Previous studies have shown that activity of the cerebral N-methyl-D-aspartate (NMDA) receptor is modified by receptor nitration and phosphorylation. Since the sites for tyrosine phosphorylation and nitration are on adjacent carbon atoms, the present study tested the hypothesis that in vitro dephosphorylation of the NR1, NR2A and NR2B subunits of the NMDA receptor increases receptor nitration by peroxynitrite in cortical membranes of newborn piglets. To test this hypothesis, cerebral cortical P2 membranes were prepared from normoxic and hypoxic newborn piglets and divided into dephosphorylated and non-dephosphorylated control groups. Dephosphorylation was performed in vitro by incubation with protein tyrosine phosphatase 1B and confirmed by immunoprecipitation with antiphosphotyrosine antibody. Dephosphorylated and non-dephosphorylated samples were nitrated with 0.5 mM peroxynitrite. Nitration was measured by immunoprecipitating with agarose-conjugated anti-nitrotyrosine antibody followed by Western blot analysis using specific anti -NR1, -NR2A and -NR2B primary antibodies. The data demonstrate that nitration of the NR1, NR2A and NR2B subunits of the NMDA receptor increases following dephosphorylation in both normoxic and hypoxic animals, however increase is much higher in hypoxic animals. We conclude that dephosphorylation at the site adjacent to the nitration site (ortho-position) on tyrosine residues of the NMDA receptor enhances nitration. Since in vitro nitration of the NMDA receptor increases the affinity of the glutamate recognition site and the receptor ion channel, we speculate that tyrosine dephosphorylation of the NMDA receptor will remove steric hindrance and facilitate nitration of tyrosine residues resulting in increased ion-channel activation in the hypoxic newborn brain. © 2002 Elsevier Science Ireland Ltd. All rights reserved.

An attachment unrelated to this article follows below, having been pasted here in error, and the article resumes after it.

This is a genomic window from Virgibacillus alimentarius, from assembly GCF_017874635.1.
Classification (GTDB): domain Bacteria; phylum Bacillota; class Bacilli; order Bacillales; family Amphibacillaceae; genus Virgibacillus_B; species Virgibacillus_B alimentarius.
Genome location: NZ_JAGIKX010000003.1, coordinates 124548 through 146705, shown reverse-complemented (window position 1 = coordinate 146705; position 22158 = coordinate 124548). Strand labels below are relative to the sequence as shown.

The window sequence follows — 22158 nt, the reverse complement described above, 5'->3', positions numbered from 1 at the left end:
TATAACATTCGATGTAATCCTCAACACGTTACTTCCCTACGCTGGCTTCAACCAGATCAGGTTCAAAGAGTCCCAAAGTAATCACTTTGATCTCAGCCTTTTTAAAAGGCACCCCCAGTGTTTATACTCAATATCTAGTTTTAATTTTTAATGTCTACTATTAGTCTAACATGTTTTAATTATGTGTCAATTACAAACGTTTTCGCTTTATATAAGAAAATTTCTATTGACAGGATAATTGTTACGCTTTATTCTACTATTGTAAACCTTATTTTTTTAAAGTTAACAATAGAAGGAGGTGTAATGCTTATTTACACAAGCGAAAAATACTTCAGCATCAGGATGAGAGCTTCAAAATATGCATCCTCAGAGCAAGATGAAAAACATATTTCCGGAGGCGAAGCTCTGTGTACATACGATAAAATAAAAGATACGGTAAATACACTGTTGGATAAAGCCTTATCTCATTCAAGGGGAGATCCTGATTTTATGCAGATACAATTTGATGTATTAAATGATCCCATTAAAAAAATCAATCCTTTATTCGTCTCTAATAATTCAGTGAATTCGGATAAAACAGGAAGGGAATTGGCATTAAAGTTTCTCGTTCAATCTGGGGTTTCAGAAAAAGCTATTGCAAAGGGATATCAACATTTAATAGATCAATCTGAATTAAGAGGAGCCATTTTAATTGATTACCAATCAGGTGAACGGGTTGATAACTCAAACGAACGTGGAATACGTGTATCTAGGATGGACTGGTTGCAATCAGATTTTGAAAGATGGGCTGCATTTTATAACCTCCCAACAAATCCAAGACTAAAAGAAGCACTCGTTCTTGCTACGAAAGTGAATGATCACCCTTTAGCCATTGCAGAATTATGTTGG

Mishra, O. P., Maulik, D., Ashraf, Q. M., & Delivoria-Papadopoulos, M. (2002). Nitration of N-methyl-D-aspartate receptor subunits following in vitro dephosphorylation of cerebral cortical membranes of newborn piglets. Neuroscience Letters, 317(3), 115–118. https://doi.org/10.1016/S0304-3940(01)02429-6